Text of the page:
Things you may not know about weddings and wine!
A winery can make an unforgettable wedding venue and here in Kent where I am lucky to live and work, we have plenty to choose from. As a celebrant vineyards are among my favourite venues, because they offer me the chance craft some amazing ceremonies for couples who wish to do something a little different for their special day. Vineyards vary hugely in size and facilities. Some are well experienced and have dedicated event space and teams of planners, others are more intimate and rustic, which offers scope to create something really original.
Wine itself has been used throughout millennia in many and varied rituals and celebrations, in both religious and non-religious ceremonies, and as with most other rituals, are open to interpretation, and can greatly differ between celebrants as well as between couples who like to add their own touches. Wine Blending Rituals
I like to explain a bit about the symbolism – essentially that wine represents the sweet and bitter elements of life. Wine rituals, like all the parts of a wedding ceremony are about the couple acknowledging and celebrating their future together, and by taking sips from the glass together, they are promising to face and deal with the challenges of life as a united team.
Wine Blending Rituals
This ceremony celebrates the blending of two lives into one. Two carafes, one of white and one of red wine are placed beside a larger empty carafe. Each one of the wedding couple pours from one of the carafes into the larger one. The Groom then takes the blended wine and pours some into a glass for the Bride to drink. The Bride then does the same for him. As they each drink, a personalised toast or blessing is given by the celebrant.
Wine blending can also signify the joining of two families. Parents or other family representatives from each side can bring their own special wines and blend them in the same way, each drinking from a glass of the combined wine to signify the strength of their new unity.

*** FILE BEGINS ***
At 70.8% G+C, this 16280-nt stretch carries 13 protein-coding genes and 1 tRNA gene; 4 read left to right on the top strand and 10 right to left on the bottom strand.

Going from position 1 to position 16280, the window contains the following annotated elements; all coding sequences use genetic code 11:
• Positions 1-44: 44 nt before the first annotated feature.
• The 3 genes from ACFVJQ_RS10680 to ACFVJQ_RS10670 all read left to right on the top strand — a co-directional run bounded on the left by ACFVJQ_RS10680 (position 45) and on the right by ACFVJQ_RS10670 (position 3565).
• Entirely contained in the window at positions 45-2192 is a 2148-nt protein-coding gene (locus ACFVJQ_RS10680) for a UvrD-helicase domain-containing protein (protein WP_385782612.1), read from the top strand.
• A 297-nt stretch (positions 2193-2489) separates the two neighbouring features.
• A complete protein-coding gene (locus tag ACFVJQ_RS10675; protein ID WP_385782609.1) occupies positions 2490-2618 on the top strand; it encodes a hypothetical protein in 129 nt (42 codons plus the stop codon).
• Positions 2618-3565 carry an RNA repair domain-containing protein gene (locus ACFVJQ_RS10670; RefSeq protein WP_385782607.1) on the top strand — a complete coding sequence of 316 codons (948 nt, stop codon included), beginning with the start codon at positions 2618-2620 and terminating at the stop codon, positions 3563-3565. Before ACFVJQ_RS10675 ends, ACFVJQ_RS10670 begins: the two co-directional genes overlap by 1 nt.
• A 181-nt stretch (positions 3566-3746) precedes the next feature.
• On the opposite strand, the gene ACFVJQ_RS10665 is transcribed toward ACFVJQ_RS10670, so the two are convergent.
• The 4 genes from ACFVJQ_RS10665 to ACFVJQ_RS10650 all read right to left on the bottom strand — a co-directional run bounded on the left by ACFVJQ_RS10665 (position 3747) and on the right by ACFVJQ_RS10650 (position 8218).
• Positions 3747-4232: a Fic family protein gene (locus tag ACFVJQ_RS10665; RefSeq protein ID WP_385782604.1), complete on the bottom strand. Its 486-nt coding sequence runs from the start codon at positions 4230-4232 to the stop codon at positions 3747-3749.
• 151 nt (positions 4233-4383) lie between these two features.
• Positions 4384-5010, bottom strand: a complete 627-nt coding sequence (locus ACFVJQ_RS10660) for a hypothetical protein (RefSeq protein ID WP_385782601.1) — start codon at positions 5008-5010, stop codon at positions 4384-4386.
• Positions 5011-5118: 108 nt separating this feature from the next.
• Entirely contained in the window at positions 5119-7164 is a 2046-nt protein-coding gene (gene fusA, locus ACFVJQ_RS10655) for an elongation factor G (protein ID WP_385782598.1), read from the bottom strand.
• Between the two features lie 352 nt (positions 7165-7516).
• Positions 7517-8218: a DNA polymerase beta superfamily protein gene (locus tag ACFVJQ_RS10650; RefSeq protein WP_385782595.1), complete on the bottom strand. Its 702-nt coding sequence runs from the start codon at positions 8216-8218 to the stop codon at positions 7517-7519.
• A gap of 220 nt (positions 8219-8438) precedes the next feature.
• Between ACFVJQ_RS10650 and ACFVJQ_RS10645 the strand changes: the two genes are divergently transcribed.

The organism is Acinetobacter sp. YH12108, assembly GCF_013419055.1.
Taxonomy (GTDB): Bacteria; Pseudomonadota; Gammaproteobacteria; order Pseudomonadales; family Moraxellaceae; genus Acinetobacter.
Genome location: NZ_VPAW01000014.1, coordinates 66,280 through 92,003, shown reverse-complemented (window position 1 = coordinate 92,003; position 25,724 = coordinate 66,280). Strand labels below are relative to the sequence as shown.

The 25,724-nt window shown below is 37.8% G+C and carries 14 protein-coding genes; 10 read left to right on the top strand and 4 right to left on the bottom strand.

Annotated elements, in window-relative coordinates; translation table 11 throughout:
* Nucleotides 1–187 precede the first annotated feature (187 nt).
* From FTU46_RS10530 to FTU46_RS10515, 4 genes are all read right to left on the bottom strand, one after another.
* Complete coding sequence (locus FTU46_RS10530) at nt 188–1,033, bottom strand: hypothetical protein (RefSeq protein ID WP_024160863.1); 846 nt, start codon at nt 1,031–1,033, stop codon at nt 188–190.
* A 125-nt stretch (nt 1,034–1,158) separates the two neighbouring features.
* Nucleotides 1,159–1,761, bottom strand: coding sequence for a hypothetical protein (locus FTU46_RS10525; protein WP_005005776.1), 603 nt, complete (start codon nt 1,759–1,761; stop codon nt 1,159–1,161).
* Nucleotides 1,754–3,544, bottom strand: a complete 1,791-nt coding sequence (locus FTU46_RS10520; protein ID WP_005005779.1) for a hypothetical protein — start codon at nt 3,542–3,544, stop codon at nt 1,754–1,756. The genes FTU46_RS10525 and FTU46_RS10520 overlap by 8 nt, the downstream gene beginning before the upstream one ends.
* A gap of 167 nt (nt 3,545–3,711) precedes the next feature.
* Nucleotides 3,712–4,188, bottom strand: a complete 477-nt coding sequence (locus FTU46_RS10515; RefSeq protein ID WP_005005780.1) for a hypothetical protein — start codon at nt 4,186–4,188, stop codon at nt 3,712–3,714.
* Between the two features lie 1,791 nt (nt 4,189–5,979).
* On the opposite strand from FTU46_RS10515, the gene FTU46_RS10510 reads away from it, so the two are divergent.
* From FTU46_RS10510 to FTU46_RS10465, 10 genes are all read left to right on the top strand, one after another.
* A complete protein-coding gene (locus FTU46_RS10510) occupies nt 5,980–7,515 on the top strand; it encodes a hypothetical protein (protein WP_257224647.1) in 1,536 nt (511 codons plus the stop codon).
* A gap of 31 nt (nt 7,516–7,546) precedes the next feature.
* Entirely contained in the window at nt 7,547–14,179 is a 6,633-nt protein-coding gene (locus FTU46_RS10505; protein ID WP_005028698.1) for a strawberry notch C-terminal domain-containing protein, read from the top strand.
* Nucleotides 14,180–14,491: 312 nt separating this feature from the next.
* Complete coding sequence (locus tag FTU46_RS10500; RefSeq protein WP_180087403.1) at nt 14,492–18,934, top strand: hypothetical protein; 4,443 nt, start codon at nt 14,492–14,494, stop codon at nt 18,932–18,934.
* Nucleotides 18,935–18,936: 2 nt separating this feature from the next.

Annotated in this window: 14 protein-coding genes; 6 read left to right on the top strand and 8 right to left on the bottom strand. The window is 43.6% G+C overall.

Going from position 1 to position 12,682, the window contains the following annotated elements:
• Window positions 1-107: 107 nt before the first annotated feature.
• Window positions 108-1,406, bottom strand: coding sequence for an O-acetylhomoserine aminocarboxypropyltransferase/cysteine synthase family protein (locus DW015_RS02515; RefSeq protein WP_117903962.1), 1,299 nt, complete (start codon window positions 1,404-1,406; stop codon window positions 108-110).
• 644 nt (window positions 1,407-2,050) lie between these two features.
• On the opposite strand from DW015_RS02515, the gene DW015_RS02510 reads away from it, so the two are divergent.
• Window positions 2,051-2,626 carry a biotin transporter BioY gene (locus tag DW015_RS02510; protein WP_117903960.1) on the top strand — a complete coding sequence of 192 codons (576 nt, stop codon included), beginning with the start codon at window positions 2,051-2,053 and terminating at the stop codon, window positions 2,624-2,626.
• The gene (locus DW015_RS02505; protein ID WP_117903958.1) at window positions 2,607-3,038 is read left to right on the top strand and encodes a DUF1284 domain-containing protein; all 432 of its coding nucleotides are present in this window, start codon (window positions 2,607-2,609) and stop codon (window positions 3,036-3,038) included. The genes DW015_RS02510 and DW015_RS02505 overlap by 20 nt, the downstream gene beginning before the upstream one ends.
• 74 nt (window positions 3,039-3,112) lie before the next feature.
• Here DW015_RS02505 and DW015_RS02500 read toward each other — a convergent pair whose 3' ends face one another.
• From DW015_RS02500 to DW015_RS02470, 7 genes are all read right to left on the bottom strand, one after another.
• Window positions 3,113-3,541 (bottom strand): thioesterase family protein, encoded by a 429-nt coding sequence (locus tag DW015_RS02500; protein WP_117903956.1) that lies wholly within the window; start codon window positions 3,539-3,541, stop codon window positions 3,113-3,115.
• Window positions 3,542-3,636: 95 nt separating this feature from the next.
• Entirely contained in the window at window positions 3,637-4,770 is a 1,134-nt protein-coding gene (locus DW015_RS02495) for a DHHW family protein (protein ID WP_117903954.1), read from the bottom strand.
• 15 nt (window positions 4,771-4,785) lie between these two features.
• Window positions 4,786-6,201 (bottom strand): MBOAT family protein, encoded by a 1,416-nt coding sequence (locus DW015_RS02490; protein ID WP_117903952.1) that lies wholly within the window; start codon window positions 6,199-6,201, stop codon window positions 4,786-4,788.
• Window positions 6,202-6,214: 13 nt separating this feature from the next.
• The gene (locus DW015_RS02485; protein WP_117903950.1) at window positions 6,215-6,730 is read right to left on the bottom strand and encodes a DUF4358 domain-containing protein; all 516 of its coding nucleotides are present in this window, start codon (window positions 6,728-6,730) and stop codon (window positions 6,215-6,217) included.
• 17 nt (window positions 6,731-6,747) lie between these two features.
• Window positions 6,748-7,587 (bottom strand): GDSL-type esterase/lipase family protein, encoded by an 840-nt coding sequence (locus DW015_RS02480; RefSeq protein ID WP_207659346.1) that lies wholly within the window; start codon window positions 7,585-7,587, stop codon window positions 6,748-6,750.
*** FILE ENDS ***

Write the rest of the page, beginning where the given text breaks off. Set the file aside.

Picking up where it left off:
Laying Down Wine
The Bride and Groom each select a special wine for each other and lay them down in boxes with a love note, to be opened on a milestone anniversary. The celebrant gives a blessing for the wine, and the couple's future. Some couples add special mementos such as their vow booklet to remind them of their day. As a wine lover, this one is my personal favourite, there's nothing like opening a good bottle you've really been waiting for!
Fruits of creation
In this ceremony, a single glass of rosé wine is placed on a table to signify the fruits of Creation, Mankind and Mother Earth, from which both the Bride and Groom will drink after the reading. They are then asked what they taste in the wine. This is a reminder that they may perceive things differently throughout their lives, but that being right is never more important than being happy.
The Bitter and the Sweet
Wine can be used to symbolize the bond that lasts throught times of both joy and sorrow. Two goblets of wine, one sweet and one dry are placed on a table. The Bride and Groom each drink from the sweet wine, followed by the dry, while they are reminded by the celebrant of the changing fortunes of life.
This one is familiar to most of us, whereby the Bride and Groom interlock arms and drink from one another's glass. A special goblet with two handles is also often used and can also be passed around the guests for a sup! The Loving Cup ceremony dates back to saxon times when it was used at banquets for ceremonial drinking and is called the coupe de mariage in France. This can be great fun combined with Celtic Handfasting. White wine tends to be safer around the dress though!
Lastly, whatever ritual you choose, it doesn't have to be in a glass! If you're a Harry Potter fan, the Goblet of Fire may be for you, or Couples with Scottish heritage can use a quaich (I can't pronounce it!). Neither does it have to be wine – you may be teetotal or you may prefer another type of alcohol – your day, your way!
So there you have a few ideas for incorporating wine into your wedding, and perhaps you can see yourself having a creative tipple be it at a vineyard or not. I'd love to hear about any of your twists on it!